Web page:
Spotlight: Fragrances in cosmetic products are critically debated because they can cause allergies.
What are the functions of fragrances in cosmetics?
- They convey a pleasant odour impression
- They cover undesired inherent odours of other substances
Where do fragrances in cosmetics come from?
- Natural origin or synthetic production
What are the concerns?
- Fragrances and their mixtures can result in hypersensitivity reactions
- Asthmatic and sensitive persons can have health problems caused by fragrances, such as those used in room scents or spread through excessive perfuming
How can allergic persons inform themselves?
- Fragrance mixtures in cosmetic products are identified with the designation “Perfume”
- Since 2003: 26 fragrances are displayed individually when used in cosmetics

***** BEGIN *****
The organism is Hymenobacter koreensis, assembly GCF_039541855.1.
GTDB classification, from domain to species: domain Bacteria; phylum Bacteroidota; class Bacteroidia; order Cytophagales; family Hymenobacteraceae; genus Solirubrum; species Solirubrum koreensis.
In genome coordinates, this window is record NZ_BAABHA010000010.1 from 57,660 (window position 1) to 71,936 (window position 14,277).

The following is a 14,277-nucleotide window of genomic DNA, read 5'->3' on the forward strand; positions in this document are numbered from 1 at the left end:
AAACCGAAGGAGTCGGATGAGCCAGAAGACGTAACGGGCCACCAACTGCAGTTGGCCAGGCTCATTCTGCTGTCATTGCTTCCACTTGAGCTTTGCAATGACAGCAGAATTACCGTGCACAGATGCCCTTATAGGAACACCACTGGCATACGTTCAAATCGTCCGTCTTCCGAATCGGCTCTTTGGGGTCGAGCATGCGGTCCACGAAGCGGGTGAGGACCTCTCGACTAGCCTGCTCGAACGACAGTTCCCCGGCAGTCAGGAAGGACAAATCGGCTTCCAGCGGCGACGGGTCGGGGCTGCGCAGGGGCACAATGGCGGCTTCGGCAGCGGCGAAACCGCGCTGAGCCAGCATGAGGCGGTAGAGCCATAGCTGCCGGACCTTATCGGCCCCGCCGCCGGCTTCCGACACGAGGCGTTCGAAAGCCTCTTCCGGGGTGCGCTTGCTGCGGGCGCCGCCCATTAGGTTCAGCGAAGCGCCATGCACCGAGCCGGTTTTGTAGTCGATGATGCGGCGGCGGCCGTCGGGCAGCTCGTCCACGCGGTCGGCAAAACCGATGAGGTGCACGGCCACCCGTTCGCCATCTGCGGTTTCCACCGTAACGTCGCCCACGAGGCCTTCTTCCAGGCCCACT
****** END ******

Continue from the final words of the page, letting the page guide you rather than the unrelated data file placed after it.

- Background: allergic reactions occur more frequently than for other substances
- Labelling only when exceeding certain values in the product (e.g., in shampoo more than 0.01%; in lotions, make-up or sunscreen products more than 0.001%).
Which fragrance mixtures are particularly relevant?
- In medical examinations, two so-called fragrance mixes are frequently tested
- Fragrance mix I: amyl cinnamal, Evernia prunastri, eugenol, geraniol, hydroxycitronellal, isoeugenol, cinnamal and cinnamyl alcohol
- Fragrance mix II: citral, citronellol, coumarin, farnesol and hexyl cinnamal
- What makes sense in the event of a positive test result for one of the fragrance mixes: more detailed testing of the individual substances to be able to clearly delimit the causes of an allergic reaction.